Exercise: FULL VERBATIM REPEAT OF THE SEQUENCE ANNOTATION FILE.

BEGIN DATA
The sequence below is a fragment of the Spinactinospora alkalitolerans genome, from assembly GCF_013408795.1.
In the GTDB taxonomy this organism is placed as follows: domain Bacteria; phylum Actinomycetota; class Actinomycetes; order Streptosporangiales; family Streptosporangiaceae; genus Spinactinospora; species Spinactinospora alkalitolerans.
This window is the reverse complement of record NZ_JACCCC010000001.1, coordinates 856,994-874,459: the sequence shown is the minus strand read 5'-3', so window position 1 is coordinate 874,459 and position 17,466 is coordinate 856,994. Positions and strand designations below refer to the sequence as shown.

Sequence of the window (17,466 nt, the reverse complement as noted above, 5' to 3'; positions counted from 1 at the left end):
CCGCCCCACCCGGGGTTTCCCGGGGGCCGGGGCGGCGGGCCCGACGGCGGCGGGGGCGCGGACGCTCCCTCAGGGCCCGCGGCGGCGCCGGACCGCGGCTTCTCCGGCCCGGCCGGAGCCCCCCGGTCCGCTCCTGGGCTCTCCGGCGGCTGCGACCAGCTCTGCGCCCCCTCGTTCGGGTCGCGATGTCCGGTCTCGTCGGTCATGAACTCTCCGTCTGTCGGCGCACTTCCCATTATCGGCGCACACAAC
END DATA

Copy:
The sequence below is a fragment of the Spinactinospora alkalitolerans genome, from assembly GCF_013408795.1.
In the GTDB taxonomy this organism is placed as follows: domain Bacteria; phylum Actinomycetota; class Actinomycetes; order Streptosporangiales; family Streptosporangiaceae; genus Spinactinospora; species Spinactinospora alkalitolerans.
This window is the reverse complement of record NZ_JACCCC010000001.1, coordinates 856,994-874,459: the sequence shown is the minus strand read 5'-3', so window position 1 is coordinate 874,459 and position 17,466 is coordinate 856,994. Positions and strand designations below refer to the sequence as shown.

Sequence of the window (17,466 nt, the reverse complement as noted above, 5' to 3'; positions counted from 1 at the left end):
CCGCCCCACCCGGGGTTTCCCGGGGGCCGGGGCGGCGGGCCCGACGGCGGCGGGGGCGCGGACGCTCCCTCAGGGCCCGCGGCGGCGCCGGACCGCGGCTTCTCCGGCCCGGCCGGAGCCCCCCGGTCCGCTCCTGGGCTCTCCGGCGGCTGCGACCAGCTCTGCGCCCCCTCGTTCGGGTCGCGATGTCCGGTCTCGTCGGTCATGAACTCTCCGTCTGTCGGCGCACTTCCCATTATCGGCGCACACAAC